I don’t know if I’ve fully found my one voice in composition yet. A lot of my work is largely modal, or at least it starts out that way. I’m a pianist so the majority of what I write begins on the piano and then develops out. I come from a choral background, so writing for voice is something very close to the heart. Ideas for pieces will come to me at completely random times – usually when I’m not thinking about it. My iPhone is full of ridiculous recordings of me singing in ideas I’ve gotten when I’m walking to work or cooking dinner. There’s serious ammunition in stealing my phone if anyone wants to damage me musically! I’ve experimented with electronics in the past but it’s something that I’m dying to get stuck into more and include in more of my future work.
[soundcloud url=”https://api.soundcloud.com/tracks/207273446" params=”color=ff5500&auto_play=false&hide_related=false&show_comments=true&show_user=true&show_reposts=false” width=”100%” height=”166" iframe=”true” /]
Have you any performances or releases coming up?
I have two upcoming performances. The first is a piece entitled “among the folding branches” written for Kirkos Ensemble. It’s going to be featured in a flippin’ huge, exciting ICC event in November. I can’t say too much about it at the moment, but we’ll reveal all soon – make sure you keep November 13 free! The next date to pencil in will be December 19 – I’ve a piece for violin and cello being performed by Yseult Cooper Stockdale and Jane Hackett. They are incredible musicians, and I’m absolutely dying to work with them.
Can you tell me more about “among the folding branches”?
“among the folding branches” is based around a type of slow air for violin that I wrote. It has been notated with stemless noteheads, leaving a certain amount of the rhythmic interpretation to the performer. The other instruments act as an untraditional soundscape accompaniment, responding to the violinist’s rhythmic choices.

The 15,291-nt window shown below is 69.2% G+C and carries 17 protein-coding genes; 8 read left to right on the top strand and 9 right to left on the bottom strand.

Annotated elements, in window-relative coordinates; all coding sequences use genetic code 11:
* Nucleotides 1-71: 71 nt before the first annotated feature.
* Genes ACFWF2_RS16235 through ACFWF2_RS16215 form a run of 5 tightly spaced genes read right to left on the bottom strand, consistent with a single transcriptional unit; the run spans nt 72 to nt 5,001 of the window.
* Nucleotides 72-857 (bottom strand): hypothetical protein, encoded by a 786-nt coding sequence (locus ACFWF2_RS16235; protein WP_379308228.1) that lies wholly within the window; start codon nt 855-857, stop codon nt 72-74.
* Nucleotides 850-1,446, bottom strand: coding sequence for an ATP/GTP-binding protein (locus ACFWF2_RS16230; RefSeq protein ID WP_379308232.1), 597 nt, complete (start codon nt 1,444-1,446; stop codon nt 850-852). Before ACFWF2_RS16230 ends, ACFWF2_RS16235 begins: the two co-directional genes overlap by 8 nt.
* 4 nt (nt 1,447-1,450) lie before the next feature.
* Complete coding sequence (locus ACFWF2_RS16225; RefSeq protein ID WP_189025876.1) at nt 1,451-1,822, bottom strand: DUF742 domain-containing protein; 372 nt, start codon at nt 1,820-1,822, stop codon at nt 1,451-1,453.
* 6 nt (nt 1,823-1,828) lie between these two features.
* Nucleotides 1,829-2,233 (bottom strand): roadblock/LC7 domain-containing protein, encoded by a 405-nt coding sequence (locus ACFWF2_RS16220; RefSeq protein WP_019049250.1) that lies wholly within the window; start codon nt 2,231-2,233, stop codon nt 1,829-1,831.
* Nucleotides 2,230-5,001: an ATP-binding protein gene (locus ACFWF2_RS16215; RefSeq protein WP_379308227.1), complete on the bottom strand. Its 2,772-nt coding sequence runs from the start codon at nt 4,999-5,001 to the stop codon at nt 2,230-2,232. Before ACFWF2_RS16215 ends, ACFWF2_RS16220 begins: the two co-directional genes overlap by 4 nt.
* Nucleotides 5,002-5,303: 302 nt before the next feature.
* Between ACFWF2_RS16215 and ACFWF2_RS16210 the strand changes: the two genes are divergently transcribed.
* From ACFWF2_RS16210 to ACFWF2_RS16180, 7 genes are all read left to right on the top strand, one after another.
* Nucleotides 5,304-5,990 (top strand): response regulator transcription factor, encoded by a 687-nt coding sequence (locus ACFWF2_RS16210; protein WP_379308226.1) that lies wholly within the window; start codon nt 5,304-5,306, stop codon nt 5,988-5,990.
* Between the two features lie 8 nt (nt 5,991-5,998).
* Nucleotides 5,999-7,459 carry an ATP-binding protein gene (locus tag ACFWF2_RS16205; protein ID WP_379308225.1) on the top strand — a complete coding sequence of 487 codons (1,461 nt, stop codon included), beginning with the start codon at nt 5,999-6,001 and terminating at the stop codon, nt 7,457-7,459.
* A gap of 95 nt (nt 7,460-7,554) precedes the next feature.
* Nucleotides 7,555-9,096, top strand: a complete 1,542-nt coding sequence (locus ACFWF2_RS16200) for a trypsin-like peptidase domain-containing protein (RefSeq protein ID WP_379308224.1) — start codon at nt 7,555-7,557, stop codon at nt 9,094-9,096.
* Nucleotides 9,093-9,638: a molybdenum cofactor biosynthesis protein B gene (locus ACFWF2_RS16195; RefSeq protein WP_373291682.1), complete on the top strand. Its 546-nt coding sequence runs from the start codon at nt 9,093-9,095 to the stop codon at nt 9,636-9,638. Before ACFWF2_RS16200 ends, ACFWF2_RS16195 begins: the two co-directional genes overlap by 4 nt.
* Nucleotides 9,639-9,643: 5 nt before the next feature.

Have you any plans for your next musical venture?
I’ve very recently started playing with another pianist and singer, Kate Sweeney. We’re writing collaboratively at the moment, laying low for now but keep an eye out for us. I’m constantly writing piano music for myself and have started working on songs in the last few months, but never do anything with either. So it’s great to be working with Kate to bring it on a new path together. I’m a fiend for writing and not doing anything with it or showing it to anyone, so this is definitely a kick in the right direction!
The majority of my time and energy does go into running ICC – into the facilitation of opportunities for other composers to have their music heard. It’s pretty much been my life since I took it on in March, which has ironically meant that I’ve been writing less music as it’s pretty much a full-time position. It’s an incredibly inspiring thing to be involved in though – the sheer diversity of music that you’re dealing with on a day-to-day basis can be a little mind-blowing. I’ve had my eyes opened to a huge amount of amazing, new, unique music written by ICC members in the past year and that in itself is contributing to my development as a composer. ICC is working to shape the Irish new music scene around its composers, and with currently 75 members, I feel we’re well on our way to doing that! It’s a constantly, constantly challenging but extremely rewarding organisation to be running and I feel very privileged to have the opportunity.
To have a listen to some of Sorcha Coller’s work you can check out her Soundcloud page. For more information on the ICC and upcoming performances check out the official Irish Composer’s Collective site.